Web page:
Think of cheating in exams? Get ready for deportation, jail time
While each of the women faced up to five years in prison, prosecutors have agreed to recommend deportation. Source: Shutterstock

For getting caught cheating in a university exam, one would assume that expulsion would form the most severe punishment, but in the United States, this could lead to deportation or even a long prison sentence.

Three Chinese students ensnared in an entrance exam scam learned this the hard way as they have now landed in court for the serious offence.

A Reuters report cited a federal court in Boston papers as saying the three women were charged with conspiring to defraud the US

Xiaomeng Cheng, who prosecutors said gained admission to Arizona State University through the exam scam, pleaded guilty to the charges and is likely to be deported.

Further plea hearings over the next three weeks are set for Shikun Zhang, who was at Northeastern University in Boston, and Yue Wang, 24, who according to prosecutors was paid to take exams for Zhang and Cheng while at Hult International Business School in Cambridge, Massachusetts.

The three reportedly cheated on their TOEFL exams, the English-language exam widely used to assess foreign applicants. The test is recognised by more than 9,000 colleges, universities, and agencies in more than 130 countries.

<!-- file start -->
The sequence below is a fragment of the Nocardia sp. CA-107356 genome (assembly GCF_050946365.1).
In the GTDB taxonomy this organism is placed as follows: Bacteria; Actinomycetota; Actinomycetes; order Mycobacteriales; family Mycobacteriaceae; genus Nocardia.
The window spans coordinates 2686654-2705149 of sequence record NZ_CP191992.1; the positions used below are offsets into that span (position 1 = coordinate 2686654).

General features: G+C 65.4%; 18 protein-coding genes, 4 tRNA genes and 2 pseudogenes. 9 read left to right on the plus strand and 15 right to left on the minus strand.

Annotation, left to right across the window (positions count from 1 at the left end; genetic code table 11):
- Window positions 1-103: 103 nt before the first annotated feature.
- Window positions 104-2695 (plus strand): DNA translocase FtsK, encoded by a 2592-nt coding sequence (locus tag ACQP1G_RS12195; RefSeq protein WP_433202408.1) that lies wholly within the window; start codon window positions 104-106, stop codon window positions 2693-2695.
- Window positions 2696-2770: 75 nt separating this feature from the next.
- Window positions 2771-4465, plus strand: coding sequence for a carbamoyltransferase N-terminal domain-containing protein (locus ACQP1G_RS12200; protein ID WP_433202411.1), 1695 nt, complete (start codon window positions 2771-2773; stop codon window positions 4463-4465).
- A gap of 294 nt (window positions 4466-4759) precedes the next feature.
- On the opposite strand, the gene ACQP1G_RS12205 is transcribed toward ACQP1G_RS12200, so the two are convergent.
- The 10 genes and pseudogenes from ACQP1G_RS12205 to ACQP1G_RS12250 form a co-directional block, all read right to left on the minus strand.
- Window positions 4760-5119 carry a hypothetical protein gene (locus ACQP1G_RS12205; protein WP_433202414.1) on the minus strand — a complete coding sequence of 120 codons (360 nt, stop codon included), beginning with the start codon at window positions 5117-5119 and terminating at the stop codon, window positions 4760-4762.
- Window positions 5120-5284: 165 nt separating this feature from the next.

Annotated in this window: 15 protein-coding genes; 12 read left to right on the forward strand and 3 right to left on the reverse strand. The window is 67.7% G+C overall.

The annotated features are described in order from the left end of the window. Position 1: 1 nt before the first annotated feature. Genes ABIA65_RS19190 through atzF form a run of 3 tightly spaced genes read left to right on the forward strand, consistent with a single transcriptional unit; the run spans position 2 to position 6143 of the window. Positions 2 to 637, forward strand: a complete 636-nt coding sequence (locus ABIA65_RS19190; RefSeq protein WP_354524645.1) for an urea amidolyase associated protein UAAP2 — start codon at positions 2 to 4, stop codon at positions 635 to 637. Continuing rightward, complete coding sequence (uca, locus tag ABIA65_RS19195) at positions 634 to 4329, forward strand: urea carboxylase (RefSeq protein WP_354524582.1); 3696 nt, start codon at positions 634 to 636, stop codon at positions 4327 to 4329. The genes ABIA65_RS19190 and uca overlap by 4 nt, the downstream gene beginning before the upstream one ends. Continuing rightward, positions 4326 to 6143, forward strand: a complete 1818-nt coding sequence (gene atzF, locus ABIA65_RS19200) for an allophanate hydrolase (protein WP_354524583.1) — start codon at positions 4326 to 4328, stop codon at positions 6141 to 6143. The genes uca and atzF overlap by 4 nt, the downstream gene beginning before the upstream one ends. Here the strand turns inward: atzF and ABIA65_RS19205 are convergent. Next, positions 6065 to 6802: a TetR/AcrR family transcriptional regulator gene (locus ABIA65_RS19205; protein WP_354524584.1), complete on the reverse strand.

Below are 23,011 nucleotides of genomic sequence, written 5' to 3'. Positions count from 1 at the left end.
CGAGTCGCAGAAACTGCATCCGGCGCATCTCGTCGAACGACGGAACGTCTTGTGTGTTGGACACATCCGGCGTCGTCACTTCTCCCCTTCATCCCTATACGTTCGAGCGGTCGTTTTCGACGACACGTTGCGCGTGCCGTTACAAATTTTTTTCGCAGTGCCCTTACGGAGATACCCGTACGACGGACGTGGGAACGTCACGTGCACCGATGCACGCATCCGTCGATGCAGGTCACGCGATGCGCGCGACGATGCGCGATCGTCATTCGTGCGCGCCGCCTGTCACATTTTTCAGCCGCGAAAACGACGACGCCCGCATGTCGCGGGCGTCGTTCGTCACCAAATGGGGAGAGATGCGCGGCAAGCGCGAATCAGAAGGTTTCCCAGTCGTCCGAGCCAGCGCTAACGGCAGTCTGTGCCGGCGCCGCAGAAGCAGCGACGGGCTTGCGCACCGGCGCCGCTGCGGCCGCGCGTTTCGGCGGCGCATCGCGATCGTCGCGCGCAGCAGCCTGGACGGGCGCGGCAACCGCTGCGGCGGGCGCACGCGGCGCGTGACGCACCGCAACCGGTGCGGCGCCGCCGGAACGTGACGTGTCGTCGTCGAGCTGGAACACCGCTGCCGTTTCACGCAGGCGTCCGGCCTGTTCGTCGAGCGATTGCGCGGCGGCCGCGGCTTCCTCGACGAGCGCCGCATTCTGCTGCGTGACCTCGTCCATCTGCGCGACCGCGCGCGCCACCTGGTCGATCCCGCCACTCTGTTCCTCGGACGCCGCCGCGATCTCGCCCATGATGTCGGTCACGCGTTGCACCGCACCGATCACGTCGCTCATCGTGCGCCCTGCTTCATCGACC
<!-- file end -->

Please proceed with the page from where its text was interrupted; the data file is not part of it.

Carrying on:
Prosecutors said Wang earned nearly US$7,000 taking the test in 2015 and 2016 for Zhang, Cheng and another Chinese woman, Leyi Huang, after they failed to meet their respective universities’ minimum scores.

After they were admitted, the three were issued student visas by the US State Department. The four women subsequently were charged and arrested in May.

While each of the women faced up to five years in prison, prosecutors have agreed to recommend all three be sentenced to time served in exchange for their agreement to be deported.

That process got underway immediately for Cheng, 20, who will spend two days at an immigration detention facility before flying to China on Friday. The hoodie-clad woman even brought a suitcase to court.

You could end up in jail for cheating in exams in US. Source: Shutterstock

Cheng’s lawyer Paul Davenport said in court she had good grades while at Arizona State and will now return “to her home country of China in disgrace and more importantly to the disapproval of her father, who I’ve met.”

Amid an increasingly affluent population, more Chinese students have been enrolling in US colleges and universities, attracted by the prospect of a prestigious American education and good jobs.

Their numbers grew by nine percent to 135,629 students in the 2015-2016 school year, according to the Institute of International Education.

Assistant US Attorney Nicholas Soivilien in court said Huang, who was admitted to Penn State University, had declined a similar plea deal. Her lawyer did not respond to a request for comment.

Additional reporting by Reuters

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